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Tips for Single Parents

I want to talk to you today about a family system that is becoming all too common. Single parent households are increasing in number in a society designed for dual-parent systems. As a single mother of four, myself, I know all too well the struggles of managing an entire household and one or more children completely alone. It is very difficult when you do not have family support or the support of the other biological parent. Often, all of the financial, physical, emotional, social, and health needs of the child fall on one parent. It is easy for that one parent to feel overwhelmed, stressed, and unable to handle it all alone. It is also common for that parent to neglect their own needs in the scramble to meet the needs of their child(ren). Remember the airplane analogy---don’t give out the oxygen mask to anyone until you have taken oxygen for yourself. It is essential that you take care of yourself so that you will be better able to care for your children. Don’t be afraid to ask for help from the community, from your support system, from your child(ren)’s school, from your church, or from neighbors, if you need help. People may be more able and willing to help you than you realize. This won’t make you a “bad parent,” just a more effective one! Remember: it takes a village to raise a child. 😊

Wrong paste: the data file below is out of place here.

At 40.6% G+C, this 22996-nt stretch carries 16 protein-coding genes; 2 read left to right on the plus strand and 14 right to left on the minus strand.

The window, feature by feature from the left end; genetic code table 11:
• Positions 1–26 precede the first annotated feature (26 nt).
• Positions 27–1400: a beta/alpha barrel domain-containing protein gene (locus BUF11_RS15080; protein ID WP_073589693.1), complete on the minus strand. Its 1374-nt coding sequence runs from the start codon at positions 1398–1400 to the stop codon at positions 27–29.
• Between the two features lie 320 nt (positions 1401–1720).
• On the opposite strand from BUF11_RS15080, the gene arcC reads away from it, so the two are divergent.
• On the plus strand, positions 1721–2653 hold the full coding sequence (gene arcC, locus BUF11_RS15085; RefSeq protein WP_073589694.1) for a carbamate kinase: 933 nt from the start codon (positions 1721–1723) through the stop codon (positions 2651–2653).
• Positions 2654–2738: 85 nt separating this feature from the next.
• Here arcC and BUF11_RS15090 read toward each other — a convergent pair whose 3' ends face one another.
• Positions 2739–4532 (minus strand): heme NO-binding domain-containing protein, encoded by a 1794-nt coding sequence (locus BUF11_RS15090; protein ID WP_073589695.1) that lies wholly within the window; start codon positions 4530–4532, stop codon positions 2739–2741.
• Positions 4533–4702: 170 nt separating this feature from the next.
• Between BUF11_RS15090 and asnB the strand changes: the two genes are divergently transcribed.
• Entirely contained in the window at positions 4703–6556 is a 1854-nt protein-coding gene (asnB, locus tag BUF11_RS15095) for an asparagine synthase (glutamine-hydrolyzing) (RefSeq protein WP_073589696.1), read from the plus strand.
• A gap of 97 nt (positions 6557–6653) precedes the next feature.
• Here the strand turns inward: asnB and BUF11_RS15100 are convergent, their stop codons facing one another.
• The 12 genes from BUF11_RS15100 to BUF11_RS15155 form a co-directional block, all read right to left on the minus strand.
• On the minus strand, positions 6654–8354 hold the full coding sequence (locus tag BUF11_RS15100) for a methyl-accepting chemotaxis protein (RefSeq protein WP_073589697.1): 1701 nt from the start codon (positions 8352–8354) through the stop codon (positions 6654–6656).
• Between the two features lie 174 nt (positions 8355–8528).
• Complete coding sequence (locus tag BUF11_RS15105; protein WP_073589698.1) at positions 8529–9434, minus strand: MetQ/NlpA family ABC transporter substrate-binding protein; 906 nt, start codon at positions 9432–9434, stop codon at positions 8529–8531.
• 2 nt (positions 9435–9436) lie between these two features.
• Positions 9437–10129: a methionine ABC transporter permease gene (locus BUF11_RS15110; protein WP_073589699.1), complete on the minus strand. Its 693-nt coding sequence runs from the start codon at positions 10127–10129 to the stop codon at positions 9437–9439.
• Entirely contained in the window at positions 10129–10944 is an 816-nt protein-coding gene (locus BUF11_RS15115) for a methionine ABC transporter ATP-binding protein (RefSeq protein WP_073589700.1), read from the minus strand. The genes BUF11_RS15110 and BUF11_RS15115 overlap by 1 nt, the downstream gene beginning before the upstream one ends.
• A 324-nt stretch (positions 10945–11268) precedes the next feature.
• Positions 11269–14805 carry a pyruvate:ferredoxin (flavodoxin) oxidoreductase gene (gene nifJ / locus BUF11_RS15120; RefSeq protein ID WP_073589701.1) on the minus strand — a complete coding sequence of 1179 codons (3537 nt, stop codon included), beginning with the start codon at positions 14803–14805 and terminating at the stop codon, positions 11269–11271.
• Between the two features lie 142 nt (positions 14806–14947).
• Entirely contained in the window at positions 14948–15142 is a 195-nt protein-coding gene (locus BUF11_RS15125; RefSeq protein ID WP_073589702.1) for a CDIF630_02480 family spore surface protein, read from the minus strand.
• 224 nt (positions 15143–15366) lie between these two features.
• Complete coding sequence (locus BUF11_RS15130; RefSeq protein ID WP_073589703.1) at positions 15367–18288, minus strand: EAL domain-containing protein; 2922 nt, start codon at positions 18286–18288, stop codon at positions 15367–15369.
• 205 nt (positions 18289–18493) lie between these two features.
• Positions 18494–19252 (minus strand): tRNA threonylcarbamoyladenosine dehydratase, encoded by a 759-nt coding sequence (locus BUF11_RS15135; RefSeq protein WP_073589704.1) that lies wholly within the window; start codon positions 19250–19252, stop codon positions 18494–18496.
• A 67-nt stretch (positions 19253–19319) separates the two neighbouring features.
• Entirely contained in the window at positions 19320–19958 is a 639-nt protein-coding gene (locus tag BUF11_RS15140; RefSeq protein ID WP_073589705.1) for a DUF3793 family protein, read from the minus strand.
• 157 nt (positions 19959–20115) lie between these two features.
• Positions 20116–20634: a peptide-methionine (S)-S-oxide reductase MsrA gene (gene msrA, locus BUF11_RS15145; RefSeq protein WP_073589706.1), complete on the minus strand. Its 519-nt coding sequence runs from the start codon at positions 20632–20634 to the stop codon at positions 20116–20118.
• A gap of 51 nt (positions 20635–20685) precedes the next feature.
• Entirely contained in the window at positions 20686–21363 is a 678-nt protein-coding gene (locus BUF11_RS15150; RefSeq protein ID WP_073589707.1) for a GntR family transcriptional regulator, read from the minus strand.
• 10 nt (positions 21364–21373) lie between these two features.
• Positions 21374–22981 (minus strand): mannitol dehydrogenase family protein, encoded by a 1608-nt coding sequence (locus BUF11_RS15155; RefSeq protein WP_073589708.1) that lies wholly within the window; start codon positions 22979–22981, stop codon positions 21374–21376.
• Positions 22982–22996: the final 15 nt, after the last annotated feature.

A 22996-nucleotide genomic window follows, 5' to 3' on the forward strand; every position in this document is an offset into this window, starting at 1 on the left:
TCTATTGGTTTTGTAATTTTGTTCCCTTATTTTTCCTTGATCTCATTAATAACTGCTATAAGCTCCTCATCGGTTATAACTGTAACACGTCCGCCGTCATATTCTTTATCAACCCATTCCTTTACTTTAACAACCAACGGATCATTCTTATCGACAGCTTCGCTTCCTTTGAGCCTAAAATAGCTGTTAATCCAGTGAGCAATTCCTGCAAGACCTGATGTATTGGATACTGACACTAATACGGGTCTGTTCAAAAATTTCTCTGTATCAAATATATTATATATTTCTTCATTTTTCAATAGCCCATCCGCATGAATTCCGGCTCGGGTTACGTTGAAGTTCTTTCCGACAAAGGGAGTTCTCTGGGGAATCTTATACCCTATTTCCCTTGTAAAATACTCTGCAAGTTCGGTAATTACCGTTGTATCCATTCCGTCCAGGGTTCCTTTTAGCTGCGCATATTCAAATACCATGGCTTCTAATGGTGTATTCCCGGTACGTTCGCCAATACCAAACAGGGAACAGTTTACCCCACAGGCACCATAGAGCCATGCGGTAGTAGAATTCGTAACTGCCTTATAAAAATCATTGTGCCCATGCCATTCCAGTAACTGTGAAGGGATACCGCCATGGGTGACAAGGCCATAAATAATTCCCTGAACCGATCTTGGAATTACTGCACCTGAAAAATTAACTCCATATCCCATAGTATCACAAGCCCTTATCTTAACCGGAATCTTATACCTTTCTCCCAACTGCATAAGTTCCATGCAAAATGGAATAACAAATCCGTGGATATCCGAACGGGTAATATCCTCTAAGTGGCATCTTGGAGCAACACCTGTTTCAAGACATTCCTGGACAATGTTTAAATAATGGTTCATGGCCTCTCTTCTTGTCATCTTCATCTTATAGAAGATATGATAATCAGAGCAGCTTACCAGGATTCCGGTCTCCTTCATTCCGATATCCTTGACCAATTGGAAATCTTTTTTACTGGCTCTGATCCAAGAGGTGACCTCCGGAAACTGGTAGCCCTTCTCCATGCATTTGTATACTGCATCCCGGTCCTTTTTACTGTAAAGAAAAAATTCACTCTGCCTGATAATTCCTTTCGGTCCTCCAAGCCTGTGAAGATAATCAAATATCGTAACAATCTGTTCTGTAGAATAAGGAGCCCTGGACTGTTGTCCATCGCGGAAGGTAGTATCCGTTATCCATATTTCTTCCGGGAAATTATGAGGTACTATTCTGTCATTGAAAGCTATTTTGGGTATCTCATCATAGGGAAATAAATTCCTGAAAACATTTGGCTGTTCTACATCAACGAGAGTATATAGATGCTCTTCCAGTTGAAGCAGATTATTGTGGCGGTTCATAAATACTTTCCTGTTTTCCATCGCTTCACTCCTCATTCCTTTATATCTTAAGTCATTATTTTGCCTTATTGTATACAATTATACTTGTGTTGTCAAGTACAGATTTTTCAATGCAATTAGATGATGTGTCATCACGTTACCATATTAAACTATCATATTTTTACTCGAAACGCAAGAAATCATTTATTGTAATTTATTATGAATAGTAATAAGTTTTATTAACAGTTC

As a therapist, I worked for years with families in similar situations, and also taught classes on single parenting. Here are a few of the tips I like to share that may help you be the best parent (and individual) you can be, under any circumstance:

Single Parenting Tips

Be the Best YOU You Can Be:

· Take care of yourself

· Join forces, work together

· Accept help

· Plan ahead for emergencies (for yourself & your child)

· Try to budget to help reduce stress

· Don’t neglect your own feelings (seek counseling if needed)


· Set limits

· Be structured

· Be loving—ALWAYS

· Look for opportunities to be positive


· Be honest (age-appropriate) with your children

· Be respectful

· Treat children like CHILDREN (try not to lean on them emotionally)

· Give quality time to your children as much as you can. Make time.

· Don’t be afraid of an early bedtime (7:30, 8:00)

· Forgive yourself for mistakes

· Don’t take your anger out on the child (give yourself a time out)

· Don’t talk about the “other parent” negatively

· Have family meals

· Use reward charts

· Establish ground rules

· Discipline (explain the consequences and reasons: time out, removal of privileges)

· Give age-appropriate chores and responsibilities

· Pick your battles (Don’t sweat the small stuff)

· Celebrate the successes (potty training, the good days, etc)

· Try to be prepared (take a snack and drink and an activity when going out)

· Multitask (use laundry to quiz child on colors, furniture for shapes,etc)


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